Monday, May 18, 2015

Death of Native Apps on PC: Trillion Dollar Transfer from Microsoft to Apple

The web browser is dead or at least dying. After its peak of popularity in early 2000's when we spent our time on the internet and that primarily meant the web browser, we are now living in the age of the apps.
The web browser was never invented to run apps — it was meant to render the web of HTML pages interspersed with images and other multimedia. It worked so well for the web that we hacked it to serve our apps.

Why did the Apps in the Browser Succeed?

If you go back in time, to the late 90's and early 00's, the operating system of choice at work was Microsoft Windows. Windows was not a very well designed OS when it comes to security and stability. Installing one app could open the possibility for security holes and for one app to hurt the performance of other apps- remember the corrupt registry problem?

CIO kills the Native Apps — Microsoft helps

The CIOs who run our computers at most workplaces responded to the various challenges by essentially locking down our computers. We could not install any apps as end users because we were not given the permission to do so by the CIO. This facility — the ability to remotely control and manage our computers — was a key selling point for the Windows platform.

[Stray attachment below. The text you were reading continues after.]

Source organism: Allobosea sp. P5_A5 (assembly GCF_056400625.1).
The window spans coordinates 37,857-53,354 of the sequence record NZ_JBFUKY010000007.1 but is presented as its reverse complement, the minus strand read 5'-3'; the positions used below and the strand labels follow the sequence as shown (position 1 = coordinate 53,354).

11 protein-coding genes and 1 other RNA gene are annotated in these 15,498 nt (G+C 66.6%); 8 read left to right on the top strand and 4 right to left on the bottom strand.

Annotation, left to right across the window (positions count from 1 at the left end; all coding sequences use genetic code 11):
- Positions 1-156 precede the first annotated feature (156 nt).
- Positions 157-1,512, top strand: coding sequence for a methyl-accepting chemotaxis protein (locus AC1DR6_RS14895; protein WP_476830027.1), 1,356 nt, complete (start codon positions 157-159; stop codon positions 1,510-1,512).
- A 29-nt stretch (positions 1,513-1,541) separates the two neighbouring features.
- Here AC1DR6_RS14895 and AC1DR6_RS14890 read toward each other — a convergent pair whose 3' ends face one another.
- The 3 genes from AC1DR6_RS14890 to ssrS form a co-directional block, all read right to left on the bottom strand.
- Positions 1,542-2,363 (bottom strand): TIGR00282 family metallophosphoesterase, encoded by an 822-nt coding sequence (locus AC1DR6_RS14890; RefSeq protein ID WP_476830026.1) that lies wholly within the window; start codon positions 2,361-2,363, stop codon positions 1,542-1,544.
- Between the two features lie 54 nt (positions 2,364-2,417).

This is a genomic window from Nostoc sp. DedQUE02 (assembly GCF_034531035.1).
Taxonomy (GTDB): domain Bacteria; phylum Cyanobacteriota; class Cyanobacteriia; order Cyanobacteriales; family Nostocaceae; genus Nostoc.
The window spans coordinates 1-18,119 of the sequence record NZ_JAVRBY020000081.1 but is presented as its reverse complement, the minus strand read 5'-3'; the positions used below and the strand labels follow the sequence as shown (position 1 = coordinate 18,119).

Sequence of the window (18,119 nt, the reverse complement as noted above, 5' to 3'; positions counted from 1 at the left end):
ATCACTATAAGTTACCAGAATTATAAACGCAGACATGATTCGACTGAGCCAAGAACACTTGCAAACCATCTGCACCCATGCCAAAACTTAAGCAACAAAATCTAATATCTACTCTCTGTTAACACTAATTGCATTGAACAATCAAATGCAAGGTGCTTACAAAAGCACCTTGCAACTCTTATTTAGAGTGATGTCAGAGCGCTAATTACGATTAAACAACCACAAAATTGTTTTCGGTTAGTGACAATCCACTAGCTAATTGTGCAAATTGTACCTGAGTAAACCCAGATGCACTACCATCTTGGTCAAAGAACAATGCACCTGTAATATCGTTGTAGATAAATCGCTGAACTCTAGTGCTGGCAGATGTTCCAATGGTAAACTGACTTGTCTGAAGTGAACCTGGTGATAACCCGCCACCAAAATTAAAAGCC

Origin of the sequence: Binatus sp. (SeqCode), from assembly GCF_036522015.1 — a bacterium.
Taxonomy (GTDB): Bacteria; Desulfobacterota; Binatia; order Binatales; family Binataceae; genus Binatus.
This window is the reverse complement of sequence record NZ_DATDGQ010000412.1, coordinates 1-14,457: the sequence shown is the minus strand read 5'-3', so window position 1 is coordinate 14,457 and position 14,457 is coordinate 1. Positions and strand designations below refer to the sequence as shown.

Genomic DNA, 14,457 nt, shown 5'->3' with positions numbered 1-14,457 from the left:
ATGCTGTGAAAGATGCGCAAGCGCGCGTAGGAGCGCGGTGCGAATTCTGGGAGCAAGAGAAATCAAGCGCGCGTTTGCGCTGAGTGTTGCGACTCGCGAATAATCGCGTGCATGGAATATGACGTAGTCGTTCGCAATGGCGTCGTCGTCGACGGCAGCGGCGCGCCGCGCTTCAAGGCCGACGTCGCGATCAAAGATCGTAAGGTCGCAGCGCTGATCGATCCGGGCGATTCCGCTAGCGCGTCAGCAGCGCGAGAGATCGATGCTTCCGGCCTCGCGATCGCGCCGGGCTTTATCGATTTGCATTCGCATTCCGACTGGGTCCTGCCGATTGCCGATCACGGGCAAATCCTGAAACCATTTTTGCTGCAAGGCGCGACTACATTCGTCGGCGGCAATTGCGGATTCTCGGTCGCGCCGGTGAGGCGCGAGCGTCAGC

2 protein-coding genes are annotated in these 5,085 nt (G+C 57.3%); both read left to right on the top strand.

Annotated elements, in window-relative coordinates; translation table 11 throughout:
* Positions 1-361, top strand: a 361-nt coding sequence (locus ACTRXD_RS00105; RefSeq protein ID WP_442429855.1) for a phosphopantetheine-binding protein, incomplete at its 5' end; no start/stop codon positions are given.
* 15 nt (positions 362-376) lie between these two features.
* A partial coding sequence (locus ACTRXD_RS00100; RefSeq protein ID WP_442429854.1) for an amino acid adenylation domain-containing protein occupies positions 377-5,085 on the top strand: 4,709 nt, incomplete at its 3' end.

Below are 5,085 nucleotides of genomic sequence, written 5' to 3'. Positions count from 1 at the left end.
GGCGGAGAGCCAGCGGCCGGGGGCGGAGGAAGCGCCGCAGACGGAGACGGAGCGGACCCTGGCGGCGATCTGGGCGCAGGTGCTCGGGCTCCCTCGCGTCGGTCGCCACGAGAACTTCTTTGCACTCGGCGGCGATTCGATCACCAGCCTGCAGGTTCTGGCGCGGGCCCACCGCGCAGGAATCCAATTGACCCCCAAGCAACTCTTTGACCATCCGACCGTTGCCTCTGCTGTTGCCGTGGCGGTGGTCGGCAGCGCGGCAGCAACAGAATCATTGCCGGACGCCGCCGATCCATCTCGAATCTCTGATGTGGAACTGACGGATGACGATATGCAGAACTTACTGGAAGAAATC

Essentially, the apps we could access on our computers were the ones built by the likes of Microsoft (Excel, Word, Outlook, Powerpoint), a few large software companies like Oracle & SAP, and 3–5 apps the CIO built. That was the computer. You as a user had NO CHOICE.
In theory, you could install other apps by following the company processes — go buy app, get CIO to approve the purchase, get CIO to test the app, and then isntall it. It was just too difficult.

Unlocking the locked PC

If you were an employee at a company and wanted to use a new piece of software it was nearly impossible to get access to it on your PC laptop. This, by the way, was equally true for Mac or Unix systems which were locked down.

Nature Abhors an App Vacuum

However, we still had a lot of tasks that were not yet automated like customer relationship management (CRM) for which we as end users wanted to try out new software and were often willing to pay for it, albeit in small dollar amounts. Similarly, the users could imagine better versions of tools they were using or being forced to use at work.
The software vendors were suffering too. They had to go through the CIO to sell every new app to the end user or a department. What if we could bypass this CIO?

SaaS is the Market Response to the PC Lockdown

At the same time, as our PCs were getting locked down on the apps side, we could visit all kinds of magical places on the internet and do things like buy books online. As Marc Benioff said — what if we could use enterprise software the way we buy books on Amazon?
You could sign up online and using just your web browser access new functionality. The rest as they say is history.
The browser apps were NOT better than the native apps in terms of core funcationlity — even today a natively installed Excel or Numbers app beats the best online spreadsheet.